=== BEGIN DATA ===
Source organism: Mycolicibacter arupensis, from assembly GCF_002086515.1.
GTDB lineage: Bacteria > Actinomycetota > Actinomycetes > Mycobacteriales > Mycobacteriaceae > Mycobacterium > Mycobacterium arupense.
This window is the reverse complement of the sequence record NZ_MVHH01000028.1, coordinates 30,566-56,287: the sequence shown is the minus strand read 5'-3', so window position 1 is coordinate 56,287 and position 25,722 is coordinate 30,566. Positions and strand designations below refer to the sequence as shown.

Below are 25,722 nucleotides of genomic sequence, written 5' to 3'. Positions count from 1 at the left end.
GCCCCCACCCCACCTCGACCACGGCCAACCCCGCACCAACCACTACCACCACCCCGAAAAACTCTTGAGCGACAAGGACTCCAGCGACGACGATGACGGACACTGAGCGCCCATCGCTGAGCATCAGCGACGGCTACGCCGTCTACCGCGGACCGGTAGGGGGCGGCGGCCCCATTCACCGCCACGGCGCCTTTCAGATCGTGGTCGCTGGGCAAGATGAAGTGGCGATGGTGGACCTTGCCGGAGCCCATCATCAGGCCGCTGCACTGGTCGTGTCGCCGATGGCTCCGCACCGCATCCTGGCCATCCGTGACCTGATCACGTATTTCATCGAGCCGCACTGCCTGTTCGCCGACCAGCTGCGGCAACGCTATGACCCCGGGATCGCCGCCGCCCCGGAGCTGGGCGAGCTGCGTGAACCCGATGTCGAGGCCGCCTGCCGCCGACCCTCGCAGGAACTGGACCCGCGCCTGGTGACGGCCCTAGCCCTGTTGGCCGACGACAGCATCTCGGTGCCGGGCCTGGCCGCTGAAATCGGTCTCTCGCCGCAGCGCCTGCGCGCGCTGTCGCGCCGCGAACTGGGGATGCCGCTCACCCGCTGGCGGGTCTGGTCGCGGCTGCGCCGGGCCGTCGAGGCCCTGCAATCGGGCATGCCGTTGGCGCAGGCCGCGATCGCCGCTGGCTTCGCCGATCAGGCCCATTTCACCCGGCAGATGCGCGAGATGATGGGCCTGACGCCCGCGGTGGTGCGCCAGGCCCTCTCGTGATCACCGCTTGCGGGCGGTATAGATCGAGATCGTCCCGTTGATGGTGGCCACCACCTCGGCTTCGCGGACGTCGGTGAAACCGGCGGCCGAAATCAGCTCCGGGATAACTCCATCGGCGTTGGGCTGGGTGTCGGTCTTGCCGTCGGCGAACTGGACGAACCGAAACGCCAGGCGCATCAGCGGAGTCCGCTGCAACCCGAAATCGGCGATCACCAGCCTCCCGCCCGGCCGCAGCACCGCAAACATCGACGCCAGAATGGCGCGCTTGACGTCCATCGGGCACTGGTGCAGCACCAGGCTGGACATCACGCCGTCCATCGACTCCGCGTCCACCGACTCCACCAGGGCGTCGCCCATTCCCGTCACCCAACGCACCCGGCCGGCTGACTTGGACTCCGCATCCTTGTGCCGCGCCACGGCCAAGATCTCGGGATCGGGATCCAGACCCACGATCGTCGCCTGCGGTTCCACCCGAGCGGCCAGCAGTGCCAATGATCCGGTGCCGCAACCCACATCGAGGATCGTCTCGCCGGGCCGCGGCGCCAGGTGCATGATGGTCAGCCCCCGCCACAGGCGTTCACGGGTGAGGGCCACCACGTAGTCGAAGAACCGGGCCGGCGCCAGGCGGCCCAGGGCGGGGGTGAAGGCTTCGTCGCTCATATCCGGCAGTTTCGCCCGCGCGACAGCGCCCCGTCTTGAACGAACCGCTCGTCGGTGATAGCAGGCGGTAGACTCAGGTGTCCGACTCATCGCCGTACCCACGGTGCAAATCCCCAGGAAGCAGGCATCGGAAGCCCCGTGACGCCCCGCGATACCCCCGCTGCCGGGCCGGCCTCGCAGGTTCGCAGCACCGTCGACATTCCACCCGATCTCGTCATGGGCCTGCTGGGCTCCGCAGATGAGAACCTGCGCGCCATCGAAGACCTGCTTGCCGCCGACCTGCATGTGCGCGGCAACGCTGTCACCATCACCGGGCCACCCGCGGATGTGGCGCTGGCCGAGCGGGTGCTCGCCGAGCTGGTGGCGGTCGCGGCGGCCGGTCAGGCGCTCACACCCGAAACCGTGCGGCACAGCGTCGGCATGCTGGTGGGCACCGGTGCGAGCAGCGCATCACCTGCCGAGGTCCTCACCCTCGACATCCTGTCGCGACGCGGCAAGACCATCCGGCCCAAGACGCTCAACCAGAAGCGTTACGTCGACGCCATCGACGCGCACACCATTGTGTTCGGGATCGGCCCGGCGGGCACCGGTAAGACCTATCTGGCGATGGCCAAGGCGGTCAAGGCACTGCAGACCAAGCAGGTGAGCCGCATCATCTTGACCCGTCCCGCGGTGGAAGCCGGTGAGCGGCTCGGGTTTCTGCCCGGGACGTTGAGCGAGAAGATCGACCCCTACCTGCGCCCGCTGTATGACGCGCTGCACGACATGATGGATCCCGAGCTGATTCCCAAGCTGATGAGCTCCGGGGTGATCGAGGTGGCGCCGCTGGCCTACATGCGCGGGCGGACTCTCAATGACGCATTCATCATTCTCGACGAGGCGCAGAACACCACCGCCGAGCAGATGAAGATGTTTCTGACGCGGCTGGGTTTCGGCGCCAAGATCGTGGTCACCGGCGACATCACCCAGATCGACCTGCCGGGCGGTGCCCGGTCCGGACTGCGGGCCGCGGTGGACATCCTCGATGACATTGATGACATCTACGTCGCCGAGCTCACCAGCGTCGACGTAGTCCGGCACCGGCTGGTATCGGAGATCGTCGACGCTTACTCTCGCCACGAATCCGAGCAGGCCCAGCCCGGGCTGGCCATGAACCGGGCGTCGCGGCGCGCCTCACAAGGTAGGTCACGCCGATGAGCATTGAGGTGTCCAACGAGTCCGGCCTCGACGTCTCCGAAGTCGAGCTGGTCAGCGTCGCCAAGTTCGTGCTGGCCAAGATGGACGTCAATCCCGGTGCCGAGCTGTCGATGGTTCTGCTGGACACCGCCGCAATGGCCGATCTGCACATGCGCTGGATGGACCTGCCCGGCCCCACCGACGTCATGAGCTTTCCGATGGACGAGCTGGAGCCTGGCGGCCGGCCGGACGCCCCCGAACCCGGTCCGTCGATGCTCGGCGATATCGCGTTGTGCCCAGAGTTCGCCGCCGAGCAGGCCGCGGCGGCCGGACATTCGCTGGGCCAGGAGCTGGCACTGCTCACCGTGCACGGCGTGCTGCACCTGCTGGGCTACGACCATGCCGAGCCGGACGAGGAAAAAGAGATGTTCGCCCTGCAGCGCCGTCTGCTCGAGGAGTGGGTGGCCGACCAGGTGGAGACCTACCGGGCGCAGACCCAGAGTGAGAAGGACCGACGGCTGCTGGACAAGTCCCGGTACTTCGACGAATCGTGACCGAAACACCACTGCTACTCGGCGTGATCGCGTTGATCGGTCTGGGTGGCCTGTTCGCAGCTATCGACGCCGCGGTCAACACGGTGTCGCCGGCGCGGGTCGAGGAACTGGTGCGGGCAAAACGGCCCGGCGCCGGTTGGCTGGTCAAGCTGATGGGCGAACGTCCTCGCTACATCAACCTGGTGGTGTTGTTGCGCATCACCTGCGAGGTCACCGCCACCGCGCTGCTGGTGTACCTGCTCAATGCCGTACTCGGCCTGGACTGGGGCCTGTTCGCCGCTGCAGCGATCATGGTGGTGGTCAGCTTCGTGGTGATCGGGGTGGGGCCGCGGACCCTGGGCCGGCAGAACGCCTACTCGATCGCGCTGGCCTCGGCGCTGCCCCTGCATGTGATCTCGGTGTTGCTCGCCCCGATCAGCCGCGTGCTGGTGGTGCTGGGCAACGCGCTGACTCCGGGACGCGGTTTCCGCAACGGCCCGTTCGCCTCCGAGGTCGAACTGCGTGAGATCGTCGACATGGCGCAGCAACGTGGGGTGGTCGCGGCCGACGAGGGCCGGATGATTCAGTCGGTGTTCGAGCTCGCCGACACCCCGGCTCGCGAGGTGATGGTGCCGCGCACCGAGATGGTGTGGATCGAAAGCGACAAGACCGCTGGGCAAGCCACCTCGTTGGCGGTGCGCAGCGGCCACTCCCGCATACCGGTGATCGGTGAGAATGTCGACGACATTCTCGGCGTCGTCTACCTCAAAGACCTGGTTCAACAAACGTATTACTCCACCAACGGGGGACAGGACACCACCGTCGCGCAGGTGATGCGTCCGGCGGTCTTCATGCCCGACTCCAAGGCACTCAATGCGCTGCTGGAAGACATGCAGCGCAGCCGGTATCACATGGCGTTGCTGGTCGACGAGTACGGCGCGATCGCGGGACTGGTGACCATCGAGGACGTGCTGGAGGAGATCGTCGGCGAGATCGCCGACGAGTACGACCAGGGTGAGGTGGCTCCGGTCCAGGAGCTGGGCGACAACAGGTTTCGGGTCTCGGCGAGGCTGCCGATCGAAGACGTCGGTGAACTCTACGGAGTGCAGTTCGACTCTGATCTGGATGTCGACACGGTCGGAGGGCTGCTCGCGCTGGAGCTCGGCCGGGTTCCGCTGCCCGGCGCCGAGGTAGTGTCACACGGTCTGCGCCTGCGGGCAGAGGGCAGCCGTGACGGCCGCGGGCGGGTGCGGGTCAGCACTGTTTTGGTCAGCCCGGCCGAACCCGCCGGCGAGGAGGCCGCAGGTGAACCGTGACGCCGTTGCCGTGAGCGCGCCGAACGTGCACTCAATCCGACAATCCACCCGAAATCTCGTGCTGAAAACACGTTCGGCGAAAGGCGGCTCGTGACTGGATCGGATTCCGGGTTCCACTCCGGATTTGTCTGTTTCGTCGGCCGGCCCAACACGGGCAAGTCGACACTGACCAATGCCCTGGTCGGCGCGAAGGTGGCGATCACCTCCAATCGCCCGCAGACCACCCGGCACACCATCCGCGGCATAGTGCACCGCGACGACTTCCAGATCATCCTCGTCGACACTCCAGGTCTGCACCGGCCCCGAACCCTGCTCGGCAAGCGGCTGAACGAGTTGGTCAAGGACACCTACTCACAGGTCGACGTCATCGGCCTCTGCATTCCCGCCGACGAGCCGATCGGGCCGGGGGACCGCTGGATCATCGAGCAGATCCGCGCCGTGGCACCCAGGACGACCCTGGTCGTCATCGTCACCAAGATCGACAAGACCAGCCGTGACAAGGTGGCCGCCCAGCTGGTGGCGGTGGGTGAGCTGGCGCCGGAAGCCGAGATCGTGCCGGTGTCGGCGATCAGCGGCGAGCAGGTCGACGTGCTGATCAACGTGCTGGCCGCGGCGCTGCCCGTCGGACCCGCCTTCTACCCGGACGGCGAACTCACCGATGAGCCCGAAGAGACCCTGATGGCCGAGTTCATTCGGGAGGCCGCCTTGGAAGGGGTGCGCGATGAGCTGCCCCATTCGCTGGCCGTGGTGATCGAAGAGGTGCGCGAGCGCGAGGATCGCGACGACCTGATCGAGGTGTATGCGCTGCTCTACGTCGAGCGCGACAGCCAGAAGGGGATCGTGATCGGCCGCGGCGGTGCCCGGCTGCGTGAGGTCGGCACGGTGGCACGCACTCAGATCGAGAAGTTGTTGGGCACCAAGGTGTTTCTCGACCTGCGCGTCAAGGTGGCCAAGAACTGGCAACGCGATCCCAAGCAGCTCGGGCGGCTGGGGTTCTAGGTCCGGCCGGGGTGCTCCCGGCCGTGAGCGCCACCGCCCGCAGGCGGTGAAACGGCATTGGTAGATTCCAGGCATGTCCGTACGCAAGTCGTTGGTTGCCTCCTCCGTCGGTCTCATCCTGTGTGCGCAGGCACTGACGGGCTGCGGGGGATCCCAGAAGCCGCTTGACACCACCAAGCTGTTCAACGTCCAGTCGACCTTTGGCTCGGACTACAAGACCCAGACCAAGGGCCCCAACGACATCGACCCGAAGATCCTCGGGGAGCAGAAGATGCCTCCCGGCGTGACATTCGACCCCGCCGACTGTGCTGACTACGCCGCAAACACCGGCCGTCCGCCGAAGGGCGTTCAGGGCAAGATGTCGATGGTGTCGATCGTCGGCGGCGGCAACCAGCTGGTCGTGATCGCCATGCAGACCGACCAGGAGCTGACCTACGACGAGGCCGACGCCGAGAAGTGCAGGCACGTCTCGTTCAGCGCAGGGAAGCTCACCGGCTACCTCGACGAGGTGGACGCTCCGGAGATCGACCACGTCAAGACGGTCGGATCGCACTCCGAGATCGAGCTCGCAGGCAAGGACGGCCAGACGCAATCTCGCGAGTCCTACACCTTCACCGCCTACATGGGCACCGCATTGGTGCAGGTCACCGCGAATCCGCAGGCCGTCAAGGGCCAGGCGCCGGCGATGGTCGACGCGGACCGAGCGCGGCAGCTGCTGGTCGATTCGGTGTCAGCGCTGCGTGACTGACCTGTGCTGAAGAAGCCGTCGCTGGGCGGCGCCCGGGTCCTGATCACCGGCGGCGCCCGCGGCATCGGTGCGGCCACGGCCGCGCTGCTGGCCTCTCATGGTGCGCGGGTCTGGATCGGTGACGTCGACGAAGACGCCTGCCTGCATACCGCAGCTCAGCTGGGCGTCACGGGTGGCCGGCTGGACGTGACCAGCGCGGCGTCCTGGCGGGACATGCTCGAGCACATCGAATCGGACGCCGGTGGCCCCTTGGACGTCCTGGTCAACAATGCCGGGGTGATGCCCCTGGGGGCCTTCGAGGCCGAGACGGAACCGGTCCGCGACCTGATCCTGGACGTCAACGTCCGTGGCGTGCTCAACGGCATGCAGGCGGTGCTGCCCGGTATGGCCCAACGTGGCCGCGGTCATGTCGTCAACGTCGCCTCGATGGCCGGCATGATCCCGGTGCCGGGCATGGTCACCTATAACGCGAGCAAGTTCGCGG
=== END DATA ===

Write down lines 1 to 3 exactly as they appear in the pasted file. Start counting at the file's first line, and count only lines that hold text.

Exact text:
Source organism: Mycolicibacter arupensis, from assembly GCF_002086515.1.
GTDB lineage: Bacteria > Actinomycetota > Actinomycetes > Mycobacteriales > Mycobacteriaceae > Mycobacterium > Mycobacterium arupense.
This window is the reverse complement of the sequence record NZ_MVHH01000028.1, coordinates 30,566-56,287: the sequence shown is the minus strand read 5'-3', so window position 1 is coordinate 56,287 and position 25,722 is coordinate 30,566. Positions and strand designations below refer to the sequence as shown.